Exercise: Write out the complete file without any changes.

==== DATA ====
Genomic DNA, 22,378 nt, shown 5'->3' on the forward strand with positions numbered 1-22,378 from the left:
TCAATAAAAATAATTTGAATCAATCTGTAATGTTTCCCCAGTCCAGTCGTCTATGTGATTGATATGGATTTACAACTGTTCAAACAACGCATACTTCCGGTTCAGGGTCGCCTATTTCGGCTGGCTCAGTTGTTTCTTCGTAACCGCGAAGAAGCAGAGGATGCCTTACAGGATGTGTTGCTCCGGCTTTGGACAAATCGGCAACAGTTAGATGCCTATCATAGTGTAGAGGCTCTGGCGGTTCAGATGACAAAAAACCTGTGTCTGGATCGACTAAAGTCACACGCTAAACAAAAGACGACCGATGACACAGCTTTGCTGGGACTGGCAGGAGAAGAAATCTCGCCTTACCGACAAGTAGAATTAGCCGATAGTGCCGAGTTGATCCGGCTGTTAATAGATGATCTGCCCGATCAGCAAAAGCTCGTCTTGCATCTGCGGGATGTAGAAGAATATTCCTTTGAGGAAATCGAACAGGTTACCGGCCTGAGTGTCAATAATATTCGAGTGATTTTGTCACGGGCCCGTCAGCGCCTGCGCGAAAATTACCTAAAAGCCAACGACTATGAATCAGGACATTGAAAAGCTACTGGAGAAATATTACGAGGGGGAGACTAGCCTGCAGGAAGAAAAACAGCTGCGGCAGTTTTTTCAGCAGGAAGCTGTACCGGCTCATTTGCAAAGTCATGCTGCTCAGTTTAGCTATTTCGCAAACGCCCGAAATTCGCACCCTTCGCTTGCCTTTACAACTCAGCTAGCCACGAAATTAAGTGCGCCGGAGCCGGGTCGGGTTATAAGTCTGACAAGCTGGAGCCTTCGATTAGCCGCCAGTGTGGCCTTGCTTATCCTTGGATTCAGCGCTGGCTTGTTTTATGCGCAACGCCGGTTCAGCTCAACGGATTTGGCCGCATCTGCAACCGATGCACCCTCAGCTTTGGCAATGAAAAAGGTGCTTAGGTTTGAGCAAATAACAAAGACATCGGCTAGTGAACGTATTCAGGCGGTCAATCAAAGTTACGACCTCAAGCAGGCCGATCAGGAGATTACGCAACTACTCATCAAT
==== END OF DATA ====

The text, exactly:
Genomic DNA, 22,378 nt, shown 5'->3' on the forward strand with positions numbered 1-22,378 from the left:
TCAATAAAAATAATTTGAATCAATCTGTAATGTTTCCCCAGTCCAGTCGTCTATGTGATTGATATGGATTTACAACTGTTCAAACAACGCATACTTCCGGTTCAGGGTCGCCTATTTCGGCTGGCTCAGTTGTTTCTTCGTAACCGCGAAGAAGCAGAGGATGCCTTACAGGATGTGTTGCTCCGGCTTTGGACAAATCGGCAACAGTTAGATGCCTATCATAGTGTAGAGGCTCTGGCGGTTCAGATGACAAAAAACCTGTGTCTGGATCGACTAAAGTCACACGCTAAACAAAAGACGACCGATGACACAGCTTTGCTGGGACTGGCAGGAGAAGAAATCTCGCCTTACCGACAAGTAGAATTAGCCGATAGTGCCGAGTTGATCCGGCTGTTAATAGATGATCTGCCCGATCAGCAAAAGCTCGTCTTGCATCTGCGGGATGTAGAAGAATATTCCTTTGAGGAAATCGAACAGGTTACCGGCCTGAGTGTCAATAATATTCGAGTGATTTTGTCACGGGCCCGTCAGCGCCTGCGCGAAAATTACCTAAAAGCCAACGACTATGAATCAGGACATTGAAAAGCTACTGGAGAAATATTACGAGGGGGAGACTAGCCTGCAGGAAGAAAAACAGCTGCGGCAGTTTTTTCAGCAGGAAGCTGTACCGGCTCATTTGCAAAGTCATGCTGCTCAGTTTAGCTATTTCGCAAACGCCCGAAATTCGCACCCTTCGCTTGCCTTTACAACTCAGCTAGCCACGAAATTAAGTGCGCCGGAGCCGGGTCGGGTTATAAGTCTGACAAGCTGGAGCCTTCGATTAGCCGCCAGTGTGGCCTTGCTTATCCTTGGATTCAGCGCTGGCTTGTTTTATGCGCAACGCCGGTTCAGCTCAACGGATTTGGCCGCATCTGCAACCGATGCACCCTCAGCTTTGGCAATGAAAAAGGTGCTTAGGTTTGAGCAAATAACAAAGACATCGGCTAGTGAACGTATTCAGGCGGTCAATCAAAGTTACGACCTCAAGCAGGCCGATCAGGAGATTACGCAACTACTCATCAAT